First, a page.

We do not decide today whether those [earlier] cases were correctly decided or whether a police officer may conduct a “knock and talk” at any entrance that is open to visitors rather than only the front door. “But whether or not the constitutional rule applied by the court below was correct, it was not ‘beyond debate.’” Stanton v. Sims, 571 U. S.___, ___ (2013) (per curiam) (slip op., at 8) (quoting al-Kidd, 563 U. S., at ___ (slip op., at 9)). The Third Circuit therefore erred when it held that Carroll was not entitled to qualified immunity."
(5) Justice Scalia, joined by Justice Thomas, issued a statement respecting the denial of cert in Whitman v. United States. The question presented was:
"(1) Whether, in a prosecution for insider trading under § 10(b) of the Securities Exchange Act, 15 U.S.C. § 78j(b), the relevant inside information must have been a “significant factor” in the defendant’s decision to buy or sell, or whether -- as the court below held -- mere “knowing possession” of inside information suffices for a criminal conviction; (2) whether, in a prosecution for insider trading under § 10(b) of the Securities Exchange Act, 15 U.S.C. § 78j(b), the “fiduciary duty” element must be proved under well-established principles of state law, or whether -- as the court below held -- courts may define and impose the applicable fiduciary duty as a matter of federal common law; and (3) whether exculpatory testimony given by a witness during a deposition in a closely related federal enforcement proceeding is admissible under Federal Rule of Evidence 804(b) in a subsequent criminal trial when the witness is unavailable, or whether -- as the court below held -- such testimony may be excluded merely because it was given in a civil rather than criminal proceeding.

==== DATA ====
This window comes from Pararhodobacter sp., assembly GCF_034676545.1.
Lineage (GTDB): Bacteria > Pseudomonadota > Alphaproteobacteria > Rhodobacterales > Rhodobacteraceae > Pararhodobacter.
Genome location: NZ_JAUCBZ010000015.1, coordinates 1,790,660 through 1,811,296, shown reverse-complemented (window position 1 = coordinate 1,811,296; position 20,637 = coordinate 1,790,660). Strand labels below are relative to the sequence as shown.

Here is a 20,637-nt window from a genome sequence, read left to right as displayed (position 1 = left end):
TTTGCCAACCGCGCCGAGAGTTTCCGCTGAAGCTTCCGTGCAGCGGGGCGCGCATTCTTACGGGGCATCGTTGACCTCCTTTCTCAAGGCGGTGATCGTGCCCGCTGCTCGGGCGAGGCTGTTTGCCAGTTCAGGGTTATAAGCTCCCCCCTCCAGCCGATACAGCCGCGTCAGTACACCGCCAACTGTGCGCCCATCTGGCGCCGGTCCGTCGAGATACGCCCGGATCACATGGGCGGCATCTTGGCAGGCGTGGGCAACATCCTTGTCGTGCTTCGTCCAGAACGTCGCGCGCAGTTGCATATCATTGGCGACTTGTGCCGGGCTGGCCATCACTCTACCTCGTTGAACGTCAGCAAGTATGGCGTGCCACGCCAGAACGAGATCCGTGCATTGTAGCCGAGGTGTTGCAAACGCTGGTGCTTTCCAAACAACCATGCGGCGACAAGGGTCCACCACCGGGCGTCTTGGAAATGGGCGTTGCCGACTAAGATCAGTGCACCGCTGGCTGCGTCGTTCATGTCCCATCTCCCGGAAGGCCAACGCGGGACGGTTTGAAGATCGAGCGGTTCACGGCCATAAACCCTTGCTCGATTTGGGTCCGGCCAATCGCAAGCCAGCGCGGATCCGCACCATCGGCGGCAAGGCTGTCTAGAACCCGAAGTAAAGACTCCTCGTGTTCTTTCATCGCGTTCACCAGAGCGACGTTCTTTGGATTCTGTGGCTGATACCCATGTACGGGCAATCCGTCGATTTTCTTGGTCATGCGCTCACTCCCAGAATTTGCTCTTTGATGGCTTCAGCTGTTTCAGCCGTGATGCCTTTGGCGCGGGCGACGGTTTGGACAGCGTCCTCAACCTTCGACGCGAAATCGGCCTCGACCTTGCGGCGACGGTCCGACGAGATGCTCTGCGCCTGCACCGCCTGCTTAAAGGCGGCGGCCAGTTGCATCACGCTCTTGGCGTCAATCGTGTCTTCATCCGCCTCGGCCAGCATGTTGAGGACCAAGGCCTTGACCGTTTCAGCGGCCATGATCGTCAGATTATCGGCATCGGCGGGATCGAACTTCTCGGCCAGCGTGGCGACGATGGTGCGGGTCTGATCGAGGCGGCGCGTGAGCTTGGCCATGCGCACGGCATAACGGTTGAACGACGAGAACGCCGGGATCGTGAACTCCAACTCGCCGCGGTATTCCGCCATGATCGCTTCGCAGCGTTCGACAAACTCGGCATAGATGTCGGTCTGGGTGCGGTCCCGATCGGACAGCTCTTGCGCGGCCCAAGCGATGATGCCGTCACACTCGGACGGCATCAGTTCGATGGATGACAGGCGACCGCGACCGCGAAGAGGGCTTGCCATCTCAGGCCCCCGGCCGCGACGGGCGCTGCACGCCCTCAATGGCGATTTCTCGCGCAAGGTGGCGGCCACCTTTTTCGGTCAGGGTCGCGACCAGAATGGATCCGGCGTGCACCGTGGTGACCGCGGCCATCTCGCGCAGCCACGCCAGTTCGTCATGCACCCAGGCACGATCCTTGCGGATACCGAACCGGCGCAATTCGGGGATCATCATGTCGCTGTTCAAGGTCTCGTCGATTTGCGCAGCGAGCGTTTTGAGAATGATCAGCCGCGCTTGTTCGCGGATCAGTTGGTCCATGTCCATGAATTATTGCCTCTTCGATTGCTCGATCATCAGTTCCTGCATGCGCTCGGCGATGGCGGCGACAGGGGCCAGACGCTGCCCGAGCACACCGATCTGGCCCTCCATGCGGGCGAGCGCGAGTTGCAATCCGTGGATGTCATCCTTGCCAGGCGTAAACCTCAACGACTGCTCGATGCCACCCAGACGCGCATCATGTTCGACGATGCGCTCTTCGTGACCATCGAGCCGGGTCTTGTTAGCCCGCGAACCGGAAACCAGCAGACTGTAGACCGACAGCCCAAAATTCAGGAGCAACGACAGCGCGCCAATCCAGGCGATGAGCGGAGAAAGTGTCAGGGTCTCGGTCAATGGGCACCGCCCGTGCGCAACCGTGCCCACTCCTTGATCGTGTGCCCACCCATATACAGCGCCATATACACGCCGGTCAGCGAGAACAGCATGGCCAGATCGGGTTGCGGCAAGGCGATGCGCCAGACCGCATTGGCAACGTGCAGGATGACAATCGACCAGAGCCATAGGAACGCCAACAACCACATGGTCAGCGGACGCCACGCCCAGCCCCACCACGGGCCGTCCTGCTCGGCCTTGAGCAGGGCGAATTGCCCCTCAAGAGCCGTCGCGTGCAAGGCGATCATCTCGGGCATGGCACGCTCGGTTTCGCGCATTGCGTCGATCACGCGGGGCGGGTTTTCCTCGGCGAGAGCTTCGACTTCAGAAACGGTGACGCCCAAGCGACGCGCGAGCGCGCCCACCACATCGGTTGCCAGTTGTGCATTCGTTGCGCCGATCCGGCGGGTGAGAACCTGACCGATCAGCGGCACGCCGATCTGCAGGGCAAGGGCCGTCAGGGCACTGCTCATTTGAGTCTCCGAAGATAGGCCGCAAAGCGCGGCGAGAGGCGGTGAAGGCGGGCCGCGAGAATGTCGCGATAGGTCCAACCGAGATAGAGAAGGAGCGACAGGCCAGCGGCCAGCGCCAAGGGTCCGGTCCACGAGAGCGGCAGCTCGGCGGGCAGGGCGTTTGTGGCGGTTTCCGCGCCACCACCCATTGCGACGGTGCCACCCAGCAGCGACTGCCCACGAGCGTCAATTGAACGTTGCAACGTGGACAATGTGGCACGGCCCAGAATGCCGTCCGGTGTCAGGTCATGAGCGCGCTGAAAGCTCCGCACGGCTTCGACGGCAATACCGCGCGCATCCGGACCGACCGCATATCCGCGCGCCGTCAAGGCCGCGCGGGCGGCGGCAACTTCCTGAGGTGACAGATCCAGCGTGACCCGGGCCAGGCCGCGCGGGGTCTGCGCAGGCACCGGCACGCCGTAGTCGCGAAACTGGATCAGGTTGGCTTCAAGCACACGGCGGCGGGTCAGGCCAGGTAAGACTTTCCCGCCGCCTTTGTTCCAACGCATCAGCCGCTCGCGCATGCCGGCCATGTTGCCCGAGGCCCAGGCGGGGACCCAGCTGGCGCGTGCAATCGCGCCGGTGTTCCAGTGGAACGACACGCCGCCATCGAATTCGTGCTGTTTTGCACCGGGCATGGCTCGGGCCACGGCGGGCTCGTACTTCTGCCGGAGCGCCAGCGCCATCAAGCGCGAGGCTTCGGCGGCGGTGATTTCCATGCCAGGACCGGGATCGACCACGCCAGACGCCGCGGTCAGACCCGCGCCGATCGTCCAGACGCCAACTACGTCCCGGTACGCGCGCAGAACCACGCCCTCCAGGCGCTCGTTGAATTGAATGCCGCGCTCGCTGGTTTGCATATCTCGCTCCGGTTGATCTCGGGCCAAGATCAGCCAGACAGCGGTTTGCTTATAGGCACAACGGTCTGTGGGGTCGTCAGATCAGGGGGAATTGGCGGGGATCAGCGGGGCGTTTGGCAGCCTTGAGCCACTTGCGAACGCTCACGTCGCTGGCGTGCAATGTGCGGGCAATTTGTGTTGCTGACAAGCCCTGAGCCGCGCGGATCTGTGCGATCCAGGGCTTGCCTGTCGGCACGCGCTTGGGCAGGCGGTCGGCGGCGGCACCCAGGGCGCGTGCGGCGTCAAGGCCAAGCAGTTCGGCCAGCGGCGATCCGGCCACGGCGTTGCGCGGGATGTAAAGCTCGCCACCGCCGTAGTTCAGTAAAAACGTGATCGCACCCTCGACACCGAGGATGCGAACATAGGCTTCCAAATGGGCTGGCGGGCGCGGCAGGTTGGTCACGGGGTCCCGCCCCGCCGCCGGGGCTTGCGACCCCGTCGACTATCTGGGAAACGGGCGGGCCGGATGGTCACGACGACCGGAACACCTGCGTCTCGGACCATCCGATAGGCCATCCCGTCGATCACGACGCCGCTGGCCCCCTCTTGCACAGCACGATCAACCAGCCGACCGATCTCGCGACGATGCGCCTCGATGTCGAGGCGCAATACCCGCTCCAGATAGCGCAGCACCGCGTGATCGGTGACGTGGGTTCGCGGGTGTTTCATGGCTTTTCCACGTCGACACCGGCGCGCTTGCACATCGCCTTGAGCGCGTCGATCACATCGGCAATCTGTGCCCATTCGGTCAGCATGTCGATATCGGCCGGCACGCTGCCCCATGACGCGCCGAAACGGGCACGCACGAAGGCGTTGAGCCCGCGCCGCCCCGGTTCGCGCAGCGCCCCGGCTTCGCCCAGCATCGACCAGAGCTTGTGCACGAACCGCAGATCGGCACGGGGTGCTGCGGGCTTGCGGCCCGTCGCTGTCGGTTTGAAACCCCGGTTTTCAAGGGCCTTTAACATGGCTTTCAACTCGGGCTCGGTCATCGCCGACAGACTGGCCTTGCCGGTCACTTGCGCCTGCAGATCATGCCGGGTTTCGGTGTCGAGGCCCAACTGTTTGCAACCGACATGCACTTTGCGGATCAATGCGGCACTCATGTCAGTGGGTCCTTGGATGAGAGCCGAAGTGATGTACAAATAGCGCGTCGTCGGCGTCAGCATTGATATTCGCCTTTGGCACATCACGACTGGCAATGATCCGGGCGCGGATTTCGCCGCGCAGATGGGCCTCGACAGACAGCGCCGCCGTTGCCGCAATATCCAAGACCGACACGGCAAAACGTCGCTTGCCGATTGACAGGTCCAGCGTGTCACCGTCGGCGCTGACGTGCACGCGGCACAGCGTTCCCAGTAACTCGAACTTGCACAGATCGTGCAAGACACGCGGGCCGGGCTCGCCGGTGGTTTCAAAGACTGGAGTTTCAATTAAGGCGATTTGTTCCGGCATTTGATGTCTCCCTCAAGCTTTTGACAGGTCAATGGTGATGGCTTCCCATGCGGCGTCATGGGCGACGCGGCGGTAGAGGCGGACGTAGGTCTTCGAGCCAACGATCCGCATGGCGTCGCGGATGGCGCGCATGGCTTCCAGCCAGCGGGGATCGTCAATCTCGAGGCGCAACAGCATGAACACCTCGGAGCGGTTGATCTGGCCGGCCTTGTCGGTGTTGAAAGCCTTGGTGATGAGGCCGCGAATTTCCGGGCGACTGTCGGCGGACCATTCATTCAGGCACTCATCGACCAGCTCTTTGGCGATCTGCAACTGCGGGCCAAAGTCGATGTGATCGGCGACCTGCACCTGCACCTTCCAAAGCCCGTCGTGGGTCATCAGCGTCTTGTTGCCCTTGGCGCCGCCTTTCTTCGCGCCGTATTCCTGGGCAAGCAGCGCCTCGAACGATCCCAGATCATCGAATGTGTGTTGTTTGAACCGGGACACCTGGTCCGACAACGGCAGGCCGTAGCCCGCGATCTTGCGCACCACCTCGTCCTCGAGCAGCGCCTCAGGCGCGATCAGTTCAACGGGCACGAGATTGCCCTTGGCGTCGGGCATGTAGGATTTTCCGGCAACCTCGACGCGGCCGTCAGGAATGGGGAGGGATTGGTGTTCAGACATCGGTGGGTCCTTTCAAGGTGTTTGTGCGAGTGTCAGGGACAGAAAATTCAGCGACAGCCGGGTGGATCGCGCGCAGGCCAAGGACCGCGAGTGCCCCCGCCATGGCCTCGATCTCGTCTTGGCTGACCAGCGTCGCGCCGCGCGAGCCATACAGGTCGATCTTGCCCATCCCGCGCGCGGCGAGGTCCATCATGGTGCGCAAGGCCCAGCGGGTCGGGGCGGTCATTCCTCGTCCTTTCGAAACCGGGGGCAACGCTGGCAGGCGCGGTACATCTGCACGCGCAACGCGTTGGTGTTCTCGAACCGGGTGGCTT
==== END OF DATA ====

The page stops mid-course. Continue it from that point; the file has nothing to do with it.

Although the Court denied cert., Justices Scalia and Thomas signaled an interest in restraining deference to agency interpretation where criminal enforcement is involved: "This case, a criminal prosecution under §10(b) of the Securities Exchange Act of 1934, 48 Stat. 491, as amended, 15 U. S. C. 78j(b), raises a related question: Does a court owe deference to an executive agency’s interpretation of a law that contemplates both criminal and administrative enforcement?....I doubt the Government’s pretensions to deference. They collide with the norm that legislatures, not executive officers, define crimes....With deference to agency interpretations of statutory provisions to which criminal prohibitions are attached, federal administrators can in effect create (and uncreate) new crimes at will, so long as they do not roam beyond ambiguities that the laws contain...The Government’s theory that was accepted here would, in addition, upend ordinary principles of interpretation. The rule of lenity requires interpreters to resolve ambiguity in criminal laws in favor of defendants. Deferring to the prosecuting branch’s expansive views of these statutes “would turn [their] normal construction . . . upside-down, replacing the doctrine of lenity with a doctrine of severity.” Crandon v. United States, 494 U. S. 152, 178 (1990) (SCALIA, J., concurring in judgment). Whitman does not seek review on the issue of deference, and the procedural history of the case in any event makes it a poor setting in which to reach the question. So I agree with the Court that we should deny the petition. But when a petition properly presenting the question comes before us, I will be receptive to granting it."